|St. Pio, also known as Padre Pio, portrayed |
in a non-realist manner, but also without
the typical halo. Maybe before he was canonized?
A change in terminology
I'd prefer to that the term 'miracle' be used instead of 'spells'. It's more of a flavor thing, but I think it's important. Rituals and sacraments can be performed by any priest of the faith (with the proper spiritual effect taking place invisibly), but the true working of miracles that create changes in the world come from blessed miracle workers.
However, not all the clerical 'miracles' can truly be considered miraculous (tough crowd!), especially the lower level ones.
Experience levels -- increasing faith and authority
A different way to think about clerics is to consider what experience and experience levels mean to them. For fighters, you could argue that they grow in martial prowess. For mages, you could argue that constant use of their intelligence and spell-casting abilities allows them to refine their arcane techniques.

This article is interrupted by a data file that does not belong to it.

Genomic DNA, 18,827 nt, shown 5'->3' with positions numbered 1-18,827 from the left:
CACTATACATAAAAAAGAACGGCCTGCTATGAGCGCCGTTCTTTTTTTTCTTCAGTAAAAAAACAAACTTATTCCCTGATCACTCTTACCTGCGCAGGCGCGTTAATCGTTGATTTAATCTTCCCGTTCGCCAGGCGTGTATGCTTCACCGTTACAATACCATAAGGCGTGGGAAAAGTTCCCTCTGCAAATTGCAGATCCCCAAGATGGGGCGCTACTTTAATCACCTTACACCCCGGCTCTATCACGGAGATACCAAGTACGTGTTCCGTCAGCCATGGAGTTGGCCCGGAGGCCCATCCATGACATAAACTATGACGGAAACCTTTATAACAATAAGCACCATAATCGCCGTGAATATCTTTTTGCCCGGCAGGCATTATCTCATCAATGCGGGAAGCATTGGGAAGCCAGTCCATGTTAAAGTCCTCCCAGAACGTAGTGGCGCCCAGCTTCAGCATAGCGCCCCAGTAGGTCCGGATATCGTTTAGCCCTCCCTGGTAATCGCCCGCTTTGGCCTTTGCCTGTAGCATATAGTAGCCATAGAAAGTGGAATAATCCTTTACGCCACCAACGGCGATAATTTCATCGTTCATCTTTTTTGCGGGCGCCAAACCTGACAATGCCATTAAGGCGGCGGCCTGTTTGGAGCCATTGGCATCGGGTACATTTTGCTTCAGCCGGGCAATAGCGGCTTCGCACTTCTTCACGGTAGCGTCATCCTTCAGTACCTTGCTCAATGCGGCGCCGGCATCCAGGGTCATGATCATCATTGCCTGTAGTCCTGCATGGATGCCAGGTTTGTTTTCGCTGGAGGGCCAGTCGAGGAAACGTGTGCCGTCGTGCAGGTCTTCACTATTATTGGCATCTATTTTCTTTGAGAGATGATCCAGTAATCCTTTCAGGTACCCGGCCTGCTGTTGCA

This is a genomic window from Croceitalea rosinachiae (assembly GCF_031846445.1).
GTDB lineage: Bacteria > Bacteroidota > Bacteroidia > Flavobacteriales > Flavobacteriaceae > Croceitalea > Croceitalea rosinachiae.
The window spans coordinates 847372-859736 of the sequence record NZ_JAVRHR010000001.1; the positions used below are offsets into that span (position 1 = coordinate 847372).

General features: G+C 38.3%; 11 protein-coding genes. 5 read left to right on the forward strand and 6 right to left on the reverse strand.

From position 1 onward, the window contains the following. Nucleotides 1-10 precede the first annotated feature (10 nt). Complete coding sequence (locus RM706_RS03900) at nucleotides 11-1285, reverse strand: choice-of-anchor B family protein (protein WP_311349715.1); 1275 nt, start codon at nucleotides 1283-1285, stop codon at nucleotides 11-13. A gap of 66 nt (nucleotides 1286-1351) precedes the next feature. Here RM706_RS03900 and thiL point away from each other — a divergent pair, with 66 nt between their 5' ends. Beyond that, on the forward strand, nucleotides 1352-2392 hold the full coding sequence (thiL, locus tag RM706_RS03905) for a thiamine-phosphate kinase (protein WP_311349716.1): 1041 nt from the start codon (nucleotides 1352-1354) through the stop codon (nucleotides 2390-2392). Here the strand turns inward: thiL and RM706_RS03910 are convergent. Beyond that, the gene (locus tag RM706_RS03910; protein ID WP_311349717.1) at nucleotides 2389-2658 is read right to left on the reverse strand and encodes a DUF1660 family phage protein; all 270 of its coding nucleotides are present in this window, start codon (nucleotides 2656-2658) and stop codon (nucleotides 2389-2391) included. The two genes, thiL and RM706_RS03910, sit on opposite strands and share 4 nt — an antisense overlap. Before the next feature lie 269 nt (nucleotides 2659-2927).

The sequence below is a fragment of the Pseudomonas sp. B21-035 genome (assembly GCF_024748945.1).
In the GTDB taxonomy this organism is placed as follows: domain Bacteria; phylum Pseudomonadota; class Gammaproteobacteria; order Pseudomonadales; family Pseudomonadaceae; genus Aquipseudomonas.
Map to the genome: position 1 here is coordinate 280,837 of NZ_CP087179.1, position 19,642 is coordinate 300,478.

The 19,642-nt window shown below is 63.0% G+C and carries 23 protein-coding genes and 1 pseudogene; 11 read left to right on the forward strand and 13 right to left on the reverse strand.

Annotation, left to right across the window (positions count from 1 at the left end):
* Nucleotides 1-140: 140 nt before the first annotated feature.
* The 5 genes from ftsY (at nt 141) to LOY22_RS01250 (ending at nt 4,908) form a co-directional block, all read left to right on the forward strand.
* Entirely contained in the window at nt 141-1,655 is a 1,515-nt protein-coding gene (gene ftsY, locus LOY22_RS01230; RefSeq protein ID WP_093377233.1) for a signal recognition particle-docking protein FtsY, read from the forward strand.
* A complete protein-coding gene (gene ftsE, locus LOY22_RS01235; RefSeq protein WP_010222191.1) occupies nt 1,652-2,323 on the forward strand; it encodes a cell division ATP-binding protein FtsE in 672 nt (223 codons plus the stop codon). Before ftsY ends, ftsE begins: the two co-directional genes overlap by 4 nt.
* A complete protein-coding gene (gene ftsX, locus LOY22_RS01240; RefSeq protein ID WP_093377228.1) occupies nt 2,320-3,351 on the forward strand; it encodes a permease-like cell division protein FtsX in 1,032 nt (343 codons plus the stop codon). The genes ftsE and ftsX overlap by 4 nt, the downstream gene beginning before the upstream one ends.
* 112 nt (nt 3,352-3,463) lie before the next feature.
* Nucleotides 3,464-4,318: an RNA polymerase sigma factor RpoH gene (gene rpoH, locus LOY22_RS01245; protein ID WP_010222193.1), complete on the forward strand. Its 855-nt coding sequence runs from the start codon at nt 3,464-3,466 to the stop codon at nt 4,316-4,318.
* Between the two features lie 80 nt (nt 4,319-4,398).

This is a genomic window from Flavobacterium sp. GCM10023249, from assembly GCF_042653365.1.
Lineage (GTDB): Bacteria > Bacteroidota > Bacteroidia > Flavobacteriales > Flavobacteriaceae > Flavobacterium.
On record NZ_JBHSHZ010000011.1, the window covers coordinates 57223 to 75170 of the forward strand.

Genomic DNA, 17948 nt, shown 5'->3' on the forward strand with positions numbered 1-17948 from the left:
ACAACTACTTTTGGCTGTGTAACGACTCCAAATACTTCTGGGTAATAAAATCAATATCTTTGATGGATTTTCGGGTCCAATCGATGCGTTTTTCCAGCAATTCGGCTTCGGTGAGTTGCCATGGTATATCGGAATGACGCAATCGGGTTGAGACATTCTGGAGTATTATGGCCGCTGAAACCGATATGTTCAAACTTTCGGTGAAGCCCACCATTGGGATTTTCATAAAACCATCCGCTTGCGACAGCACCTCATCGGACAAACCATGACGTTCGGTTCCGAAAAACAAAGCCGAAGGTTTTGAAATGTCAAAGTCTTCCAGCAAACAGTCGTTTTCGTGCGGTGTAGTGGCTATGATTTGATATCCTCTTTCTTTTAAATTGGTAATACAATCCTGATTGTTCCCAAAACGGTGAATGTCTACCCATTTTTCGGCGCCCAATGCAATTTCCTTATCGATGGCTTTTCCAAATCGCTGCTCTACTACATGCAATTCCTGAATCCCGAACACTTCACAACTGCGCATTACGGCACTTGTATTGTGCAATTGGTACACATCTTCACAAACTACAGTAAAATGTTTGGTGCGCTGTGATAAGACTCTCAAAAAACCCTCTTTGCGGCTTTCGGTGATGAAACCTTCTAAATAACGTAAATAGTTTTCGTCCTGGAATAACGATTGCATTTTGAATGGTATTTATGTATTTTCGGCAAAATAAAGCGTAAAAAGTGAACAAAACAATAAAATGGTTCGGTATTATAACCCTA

What about clerics? I'd argue that for most games it's an increase in faith -- with increased faith, they are able to effect miracles of greater impact in the world. Without it, they cannot ask for even the simplest of miracles. But it's not just that! If we follow an organized religion, it can be argued that faith must be backed up by authority -- without the centralized body recognizing the cleric as having the ability to call upon the greater miracles, all that faith cannot be harnessed.
Punishment and atonement
With Faith & Authority as two critical elements for the ability to work miracles, the wily DM can come up with variants on the following themes as to how a loss in the ability to work miracles can arise:
- the cleric, who constantly breaks the strictures of his/her faith, questions the nature of his abilities and thus suffers a loss of faith;
- the cleric, who has blatantly broken laws that his/her faith hold sacred BUT believes that his deity will approve anyway, can find their authority stripped from them.